I cannot recommend Professor Ramgopal enough. I am a STEM major, but LitHum easily became my favorite class this year thanks to her. Most classes were spent critically analyzing the texts we were reading which I always found very enriching and helpful to understanding not only the texts themselves but their cultural and societal impacts. Professor Ramgopal is great at leading discussion, is super friendly, and will always give full attention to any idea a student may present. Above she seems to really care about her students and makes LitHum an outstanding class!
TAG is the goat
Professor Stewart is simply great. He is understanding, sensitive, and smart. He adjusted well to the all-online format and reassured us that he was well aware of the extraneous things going on in the world. At the same time, Professor Stewart led in-class discussions masterfully. I was constantly impressed by his teaching instincts. For example, when we were discussing the Bible, he repeatedly acknowledged the advantages and disadvantages of reading a religious text from a literary perspective. This, I imagine, can be a touchy subject for any teacher, given the obvious wide range of experience and opinions of students with the text. Somehow, he bridged the gap, providing thoughtful critiques of biblical characters himself while facilitating debate over perhaps unfair or excessive criticism of the text. This was topped off by a beautifully written email after a particularly lively class explaining his ongoing personal relationship with the religious text. During conversation, he strikes the perfect balance between listening and contributing, interjecting and leaving space when appropriate. He has a way of rephrasing and responding to students' comments so that even the most incoherent ones sound intelligent. This, I think, is a testament to his knowledge and familiarity with the subject matter. His essay feedback is detailed and fair. He never calls people out in class and participation is purely voluntary, which makes class significantly less stressful. He didn't do reading checks but he did very occasionally take an in-class poll on a reading comprehension question. Ultimately, Professor Stewart is a reasonable and decent man. He wants to see his students succeed, and his energy and passion for the literature is infectious. If Professor Stewart is any indication of the quality of the English/Literature department, he has set the bar awfully high.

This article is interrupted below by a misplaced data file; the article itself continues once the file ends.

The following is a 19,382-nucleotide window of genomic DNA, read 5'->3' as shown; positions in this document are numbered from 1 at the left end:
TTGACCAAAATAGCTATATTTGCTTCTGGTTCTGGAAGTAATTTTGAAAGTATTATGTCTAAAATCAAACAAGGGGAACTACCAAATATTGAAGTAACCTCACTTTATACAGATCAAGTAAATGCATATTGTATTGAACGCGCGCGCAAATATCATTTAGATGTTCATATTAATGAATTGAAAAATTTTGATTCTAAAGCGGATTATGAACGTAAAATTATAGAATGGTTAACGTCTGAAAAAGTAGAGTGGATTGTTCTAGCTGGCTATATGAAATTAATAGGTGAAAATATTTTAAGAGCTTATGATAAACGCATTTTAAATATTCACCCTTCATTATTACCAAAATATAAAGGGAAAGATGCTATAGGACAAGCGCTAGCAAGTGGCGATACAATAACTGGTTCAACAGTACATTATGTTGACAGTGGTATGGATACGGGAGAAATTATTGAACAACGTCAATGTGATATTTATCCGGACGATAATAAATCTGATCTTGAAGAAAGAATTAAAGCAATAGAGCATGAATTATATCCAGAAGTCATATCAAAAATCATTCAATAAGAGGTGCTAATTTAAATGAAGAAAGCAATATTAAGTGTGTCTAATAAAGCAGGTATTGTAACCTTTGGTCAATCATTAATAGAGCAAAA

Solid professor for LitHum. Accommodating and leads a good class discussion. Offers feedback in class on paper outlines and encourages pre-paper topic peer review. Provides creative options for paper assignments. Brings dynamic and contemporary methods and examples to the class. On a whole, kind, engaged, and accessible professor.
Sarah bin Tyeer is an Arabic Literature professor and has taught Lit Hum for a while, so she's knowledgeable about past texts and translations previously used by the department. She was able to discuss at length about the differences in translations of Homer's Odyssey (Emily Wilson vs. Richmond Lattimore) and other Lit Hum texts. Her class is fairly laid-back, although if she suspects that you aren't doing the reading, she will personally ask you in the middle of class to participate in discussion. She has perfected the balance between professor instruction/facilitation and student participation. She chooses to grade papers anonymously to eradicate bias also. She is very welcoming and available if you ever need to contact her/have office hours. Overall, she is very kind, intelligent, and a wonderful professor. I highly recommend her for anyone (my class had a couple of classics-oriented people, athletes, and STEM majors - they all enjoyed the course equally).
Loves talking about her knowledge of philosophy, diverts from the texts, doesn't finish the material, emphasizes irreverent thoughts, and overall patronizing. The complete opposite of how LIT HUM is presented. A real disappointment.
She is a very fair, lenient grader who is very helpful when you go to her with paper ideas and understanding when you need an extension. Some LitHum professors give pop quizzes, require blog posts, etc. but she never does anything tricky. Each class is straightforward. It consists of close reading, casual discussion, and small group work. If you don't like routine, then you could get bored, but, personally, I say if you were placed in her section, stay in it, cause she's a good professor.